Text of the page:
Alan Grayson Vindicated in 'Taliban Dan' Claim -- By Religious Right Leaders and Former Activists
Former Congressman Alan Grayson, you'll recall, found himself in a heap of trouble when he ran an ad against opponent Dan Webster that referred to the Republican as "Taliban Dan" for his adherence to the teachings of evangelist Bill Gothard, patriarch of the Institute of Basic Life Principles, which runs the Character Cities program in which Sarah Palin sought to have her hometown of Wasilla take part.
No less a source than FactCheck.org condemned Grayson for the ad, saying that Webster's words, made during remarks to one of Gothard's organizations, were taken out of context. Grayson's ad featured a clip of Webster saying, "Wives submit to your husbands." While the admakers unwisely edited the video of Webster's speech to suggest that was his own instruction (in reality, he was telling husbands that, when reading the Bible with their wives, to skip over those parts), a new report at Religion Dispatches by Sarah Posner makes clear that wifely submission -- even in the face of abuse -- is precisely the teaching given to Gothard's followers, who include Webster. Posner reports:
Webster never denied that he believed wives should submit to the spiritual authority of their husbands. That there is a “chain of command” that families must obey has been at the core of Gothard’s teachings for decades.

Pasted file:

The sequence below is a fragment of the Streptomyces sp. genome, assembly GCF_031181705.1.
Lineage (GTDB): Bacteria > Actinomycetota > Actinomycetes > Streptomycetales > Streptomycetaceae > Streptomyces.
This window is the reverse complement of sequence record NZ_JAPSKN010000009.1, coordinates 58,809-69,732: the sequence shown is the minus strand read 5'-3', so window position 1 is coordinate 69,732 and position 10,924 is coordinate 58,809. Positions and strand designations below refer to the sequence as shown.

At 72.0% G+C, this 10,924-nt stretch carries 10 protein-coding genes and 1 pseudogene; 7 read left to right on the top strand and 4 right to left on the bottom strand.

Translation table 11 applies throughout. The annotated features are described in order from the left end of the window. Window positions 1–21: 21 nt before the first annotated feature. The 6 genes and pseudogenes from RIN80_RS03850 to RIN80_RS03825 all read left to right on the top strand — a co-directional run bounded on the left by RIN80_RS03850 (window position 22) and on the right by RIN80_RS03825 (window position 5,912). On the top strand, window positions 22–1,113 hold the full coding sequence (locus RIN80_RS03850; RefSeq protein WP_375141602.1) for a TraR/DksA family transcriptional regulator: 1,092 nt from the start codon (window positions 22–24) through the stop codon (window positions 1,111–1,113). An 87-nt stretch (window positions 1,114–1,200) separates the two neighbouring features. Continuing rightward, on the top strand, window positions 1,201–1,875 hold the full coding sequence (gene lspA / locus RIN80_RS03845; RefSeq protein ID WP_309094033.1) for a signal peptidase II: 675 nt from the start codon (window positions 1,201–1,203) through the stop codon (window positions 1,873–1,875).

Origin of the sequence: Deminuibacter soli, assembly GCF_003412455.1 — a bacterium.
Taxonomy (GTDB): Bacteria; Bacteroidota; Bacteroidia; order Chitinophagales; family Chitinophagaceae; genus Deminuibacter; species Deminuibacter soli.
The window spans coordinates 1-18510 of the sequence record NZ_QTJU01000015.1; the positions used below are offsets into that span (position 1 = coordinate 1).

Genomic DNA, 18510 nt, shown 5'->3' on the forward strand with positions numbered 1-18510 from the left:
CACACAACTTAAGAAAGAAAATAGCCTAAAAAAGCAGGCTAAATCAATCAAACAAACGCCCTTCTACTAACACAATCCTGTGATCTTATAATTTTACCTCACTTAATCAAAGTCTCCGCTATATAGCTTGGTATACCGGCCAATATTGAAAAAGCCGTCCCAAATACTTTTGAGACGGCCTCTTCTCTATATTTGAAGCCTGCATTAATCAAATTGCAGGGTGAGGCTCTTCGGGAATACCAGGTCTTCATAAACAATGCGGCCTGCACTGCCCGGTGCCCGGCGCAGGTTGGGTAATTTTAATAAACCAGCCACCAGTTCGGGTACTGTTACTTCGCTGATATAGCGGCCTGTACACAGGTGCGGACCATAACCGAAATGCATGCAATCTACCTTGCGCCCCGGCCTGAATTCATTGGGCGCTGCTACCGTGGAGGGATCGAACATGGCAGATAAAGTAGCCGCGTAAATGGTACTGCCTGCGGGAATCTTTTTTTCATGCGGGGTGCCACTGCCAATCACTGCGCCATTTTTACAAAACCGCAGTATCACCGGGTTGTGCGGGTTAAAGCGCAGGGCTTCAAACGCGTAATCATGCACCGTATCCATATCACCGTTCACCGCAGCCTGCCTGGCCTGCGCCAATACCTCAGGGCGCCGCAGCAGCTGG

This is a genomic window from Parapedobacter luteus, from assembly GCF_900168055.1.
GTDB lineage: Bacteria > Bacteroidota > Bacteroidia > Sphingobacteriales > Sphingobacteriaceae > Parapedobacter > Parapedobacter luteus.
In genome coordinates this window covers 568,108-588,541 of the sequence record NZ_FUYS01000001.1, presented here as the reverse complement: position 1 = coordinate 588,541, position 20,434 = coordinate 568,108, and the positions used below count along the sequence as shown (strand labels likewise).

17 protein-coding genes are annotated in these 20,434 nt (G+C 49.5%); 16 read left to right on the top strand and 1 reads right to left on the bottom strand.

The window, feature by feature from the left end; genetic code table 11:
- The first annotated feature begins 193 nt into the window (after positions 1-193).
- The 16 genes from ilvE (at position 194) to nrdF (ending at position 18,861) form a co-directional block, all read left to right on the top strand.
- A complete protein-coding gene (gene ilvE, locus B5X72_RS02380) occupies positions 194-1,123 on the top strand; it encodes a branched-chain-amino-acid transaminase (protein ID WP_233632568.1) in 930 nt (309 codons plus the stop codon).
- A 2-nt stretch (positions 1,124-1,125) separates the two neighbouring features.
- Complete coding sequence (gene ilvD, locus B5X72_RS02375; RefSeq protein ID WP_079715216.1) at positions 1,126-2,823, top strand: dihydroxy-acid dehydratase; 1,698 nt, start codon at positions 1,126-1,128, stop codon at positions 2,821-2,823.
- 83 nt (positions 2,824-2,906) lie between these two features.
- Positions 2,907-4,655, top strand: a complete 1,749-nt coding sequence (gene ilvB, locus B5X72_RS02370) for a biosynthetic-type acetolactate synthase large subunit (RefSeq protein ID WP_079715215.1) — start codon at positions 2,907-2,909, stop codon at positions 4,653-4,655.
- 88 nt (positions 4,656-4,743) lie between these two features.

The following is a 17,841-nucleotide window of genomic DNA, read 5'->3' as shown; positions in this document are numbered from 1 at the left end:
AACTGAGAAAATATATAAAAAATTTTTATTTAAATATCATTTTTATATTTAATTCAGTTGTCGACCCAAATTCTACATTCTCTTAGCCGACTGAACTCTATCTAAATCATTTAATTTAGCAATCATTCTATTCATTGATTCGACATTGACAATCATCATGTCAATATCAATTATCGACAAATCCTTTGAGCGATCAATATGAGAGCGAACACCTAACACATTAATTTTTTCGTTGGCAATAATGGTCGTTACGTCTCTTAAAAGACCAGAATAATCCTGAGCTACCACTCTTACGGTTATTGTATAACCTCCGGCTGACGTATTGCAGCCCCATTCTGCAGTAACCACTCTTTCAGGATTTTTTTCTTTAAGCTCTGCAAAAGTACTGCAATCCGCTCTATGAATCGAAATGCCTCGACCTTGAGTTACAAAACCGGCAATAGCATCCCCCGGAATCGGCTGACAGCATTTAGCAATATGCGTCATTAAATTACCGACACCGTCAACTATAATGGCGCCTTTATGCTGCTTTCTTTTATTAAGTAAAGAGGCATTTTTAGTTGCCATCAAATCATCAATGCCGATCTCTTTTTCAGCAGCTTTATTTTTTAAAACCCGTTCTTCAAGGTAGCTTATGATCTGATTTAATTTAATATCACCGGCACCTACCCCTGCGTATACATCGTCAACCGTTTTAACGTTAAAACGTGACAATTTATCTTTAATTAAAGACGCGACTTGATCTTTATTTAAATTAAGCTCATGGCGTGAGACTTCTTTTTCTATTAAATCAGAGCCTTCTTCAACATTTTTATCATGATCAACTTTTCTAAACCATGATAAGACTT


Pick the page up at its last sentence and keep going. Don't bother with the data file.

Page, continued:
Posner talked to other religious right leaders, as well as two women who formerly adhered to Gothard's teachings in their oppressive marriages, to yank the curtain on Gothard's teachings. She also talked to Gothard himself, who used a lot of fancy footwork to try to deny the claims made by his critics.
Quoting an essay by Ronald B. Allen, senior professor of bible exposition at Dallas Theological Seminary, Posner offers Allen's interpretation of Gothard's "chain of command" interpretation of biblical tenets. Allen writes that Gothard's teaching is “the basest form of male chauvinism I have ever heard in a Christian context... His view is basically anti-woman.” From Allen's essay, via Posner:
Paramount among these [beliefs] is the terrible picture of the chain of command in the family with the husband as the hammer, the wife as the chisel and the children as the gems in the rough... The ghastly picture is that he beats on her and she chips on them. If ever there were a reason for a women’s movement in the evangelical church—this is it. This illustration is simply not reflective of biblical theology; it is a parody of patriarchalism.
Another evangelical leader, Don Venoit, said of Gothard's authoritarian model for Christian families: “It’s a culture of fear, is what it is.”
Most chilling, though, are Posner's interviews with two women who survived oppressive marriages while in the grips of Gothard's theology. One, who is unnamed, told Posner, “what I remember most about Gothard’s teaching — and this sticks in my mind — you don’t have any rights.”
The other, Vyckie Garrison, runs a Web site called No Longer Quivering, “a gathering place for women escaping and recovering from spiritual abuse.” Which kind of says it all.
Read Posner's piece here at Religion Dispatches.